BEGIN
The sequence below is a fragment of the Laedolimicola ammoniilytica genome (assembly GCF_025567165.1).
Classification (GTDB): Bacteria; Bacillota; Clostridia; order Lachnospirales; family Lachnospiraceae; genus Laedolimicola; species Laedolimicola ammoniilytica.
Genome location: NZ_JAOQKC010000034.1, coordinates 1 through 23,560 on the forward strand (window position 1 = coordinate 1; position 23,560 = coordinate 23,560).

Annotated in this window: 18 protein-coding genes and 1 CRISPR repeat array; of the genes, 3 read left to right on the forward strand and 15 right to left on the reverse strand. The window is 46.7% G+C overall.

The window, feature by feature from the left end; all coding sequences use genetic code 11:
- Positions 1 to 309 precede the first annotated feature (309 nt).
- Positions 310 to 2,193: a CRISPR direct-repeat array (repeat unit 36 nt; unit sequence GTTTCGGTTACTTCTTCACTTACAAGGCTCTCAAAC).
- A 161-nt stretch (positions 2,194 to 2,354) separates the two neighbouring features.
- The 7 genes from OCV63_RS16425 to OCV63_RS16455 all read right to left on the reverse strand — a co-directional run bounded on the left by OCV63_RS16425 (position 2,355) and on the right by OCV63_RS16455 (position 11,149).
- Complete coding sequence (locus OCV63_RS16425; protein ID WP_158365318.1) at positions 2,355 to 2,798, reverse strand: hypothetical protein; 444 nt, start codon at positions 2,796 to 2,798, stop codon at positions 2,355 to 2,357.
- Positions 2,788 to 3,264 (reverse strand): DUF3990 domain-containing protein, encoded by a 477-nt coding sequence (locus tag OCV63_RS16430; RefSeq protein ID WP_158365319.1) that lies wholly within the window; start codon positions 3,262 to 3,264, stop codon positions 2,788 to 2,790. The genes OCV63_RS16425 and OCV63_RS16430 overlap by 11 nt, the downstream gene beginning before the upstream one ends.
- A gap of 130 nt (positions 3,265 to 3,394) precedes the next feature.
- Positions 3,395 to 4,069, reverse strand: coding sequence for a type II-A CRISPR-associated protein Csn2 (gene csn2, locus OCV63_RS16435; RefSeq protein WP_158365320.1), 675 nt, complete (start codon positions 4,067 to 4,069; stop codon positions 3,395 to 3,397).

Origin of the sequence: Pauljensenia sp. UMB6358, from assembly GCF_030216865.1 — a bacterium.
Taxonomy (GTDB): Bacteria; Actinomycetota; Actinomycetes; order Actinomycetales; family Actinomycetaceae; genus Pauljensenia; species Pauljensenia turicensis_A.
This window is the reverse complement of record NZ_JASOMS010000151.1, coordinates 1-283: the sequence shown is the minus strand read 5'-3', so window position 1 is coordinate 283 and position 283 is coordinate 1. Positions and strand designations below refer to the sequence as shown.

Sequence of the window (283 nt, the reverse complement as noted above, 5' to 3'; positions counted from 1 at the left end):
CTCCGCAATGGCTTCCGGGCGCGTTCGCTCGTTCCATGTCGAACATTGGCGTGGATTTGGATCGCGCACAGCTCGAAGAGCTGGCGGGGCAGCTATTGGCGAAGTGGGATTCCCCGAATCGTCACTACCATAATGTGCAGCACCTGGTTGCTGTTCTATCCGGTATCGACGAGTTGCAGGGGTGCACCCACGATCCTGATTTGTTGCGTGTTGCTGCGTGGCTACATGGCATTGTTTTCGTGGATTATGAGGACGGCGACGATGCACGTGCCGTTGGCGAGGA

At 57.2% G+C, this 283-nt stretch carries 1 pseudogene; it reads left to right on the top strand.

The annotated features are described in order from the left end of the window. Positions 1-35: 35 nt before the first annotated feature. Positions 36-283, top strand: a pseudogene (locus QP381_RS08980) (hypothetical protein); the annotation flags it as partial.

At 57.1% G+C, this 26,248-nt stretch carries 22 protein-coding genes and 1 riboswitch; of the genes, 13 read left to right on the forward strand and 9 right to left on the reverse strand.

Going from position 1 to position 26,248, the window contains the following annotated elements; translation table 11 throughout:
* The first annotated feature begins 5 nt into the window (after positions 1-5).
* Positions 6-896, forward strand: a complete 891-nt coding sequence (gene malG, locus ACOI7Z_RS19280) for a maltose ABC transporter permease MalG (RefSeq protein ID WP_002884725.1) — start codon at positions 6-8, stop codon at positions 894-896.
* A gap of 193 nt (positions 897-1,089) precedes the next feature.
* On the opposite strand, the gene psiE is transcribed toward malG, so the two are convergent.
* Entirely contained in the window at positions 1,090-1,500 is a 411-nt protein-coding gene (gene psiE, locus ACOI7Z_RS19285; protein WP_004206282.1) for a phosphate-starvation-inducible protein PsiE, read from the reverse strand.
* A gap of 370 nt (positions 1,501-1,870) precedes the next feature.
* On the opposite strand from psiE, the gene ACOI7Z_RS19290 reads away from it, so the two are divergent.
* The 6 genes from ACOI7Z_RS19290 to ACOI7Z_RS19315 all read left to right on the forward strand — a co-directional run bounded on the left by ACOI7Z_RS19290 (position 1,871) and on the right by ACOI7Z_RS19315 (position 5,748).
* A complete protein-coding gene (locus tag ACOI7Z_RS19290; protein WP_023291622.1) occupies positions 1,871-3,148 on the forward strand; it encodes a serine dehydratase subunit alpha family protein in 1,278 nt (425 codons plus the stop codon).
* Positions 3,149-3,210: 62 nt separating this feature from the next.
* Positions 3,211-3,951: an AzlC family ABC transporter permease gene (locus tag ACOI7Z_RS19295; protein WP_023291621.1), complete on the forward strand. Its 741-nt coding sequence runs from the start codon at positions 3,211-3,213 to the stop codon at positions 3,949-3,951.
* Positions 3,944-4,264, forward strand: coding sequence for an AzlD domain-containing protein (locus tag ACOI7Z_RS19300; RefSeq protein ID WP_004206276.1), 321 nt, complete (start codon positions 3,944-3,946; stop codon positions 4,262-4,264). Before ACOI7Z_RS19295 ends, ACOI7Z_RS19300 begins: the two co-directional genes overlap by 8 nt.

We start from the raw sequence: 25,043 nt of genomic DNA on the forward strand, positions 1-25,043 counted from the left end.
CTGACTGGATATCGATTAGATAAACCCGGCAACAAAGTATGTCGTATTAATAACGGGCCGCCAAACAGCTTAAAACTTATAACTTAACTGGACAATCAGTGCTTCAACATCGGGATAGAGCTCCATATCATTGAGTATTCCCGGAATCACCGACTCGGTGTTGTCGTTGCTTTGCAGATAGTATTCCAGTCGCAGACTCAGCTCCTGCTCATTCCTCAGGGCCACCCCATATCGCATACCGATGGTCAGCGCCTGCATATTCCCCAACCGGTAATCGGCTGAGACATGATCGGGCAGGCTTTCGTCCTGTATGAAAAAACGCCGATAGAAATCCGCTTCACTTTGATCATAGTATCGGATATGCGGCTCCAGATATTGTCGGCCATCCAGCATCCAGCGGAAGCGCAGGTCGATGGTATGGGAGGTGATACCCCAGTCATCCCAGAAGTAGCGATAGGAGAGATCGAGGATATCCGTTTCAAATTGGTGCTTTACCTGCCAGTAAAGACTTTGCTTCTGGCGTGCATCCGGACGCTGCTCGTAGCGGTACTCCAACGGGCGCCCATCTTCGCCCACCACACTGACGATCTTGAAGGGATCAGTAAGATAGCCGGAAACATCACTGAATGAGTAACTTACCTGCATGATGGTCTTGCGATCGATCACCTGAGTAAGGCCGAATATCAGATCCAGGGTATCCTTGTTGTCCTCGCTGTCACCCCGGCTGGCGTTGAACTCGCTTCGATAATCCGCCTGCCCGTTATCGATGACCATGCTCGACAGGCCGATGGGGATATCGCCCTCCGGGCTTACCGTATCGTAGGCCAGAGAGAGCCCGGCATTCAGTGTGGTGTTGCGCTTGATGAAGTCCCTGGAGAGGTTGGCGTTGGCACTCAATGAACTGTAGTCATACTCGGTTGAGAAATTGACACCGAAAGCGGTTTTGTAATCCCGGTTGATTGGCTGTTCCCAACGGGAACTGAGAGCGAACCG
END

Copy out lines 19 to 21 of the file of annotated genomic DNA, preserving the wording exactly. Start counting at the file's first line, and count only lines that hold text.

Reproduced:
At 57.2% G+C, this 283-nt stretch carries 1 pseudogene; it reads left to right on the top strand.

The annotated features are described in order from the left end of the window. Positions 1-35: 35 nt before the first annotated feature. Positions 36-283, top strand: a pseudogene (locus QP381_RS08980) (hypothetical protein); the annotation flags it as partial.

At 57.1% G+C, this 26,248-nt stretch carries 22 protein-coding genes and 1 riboswitch; of the genes, 13 read left to right on the forward strand and 9 right to left on the reverse strand.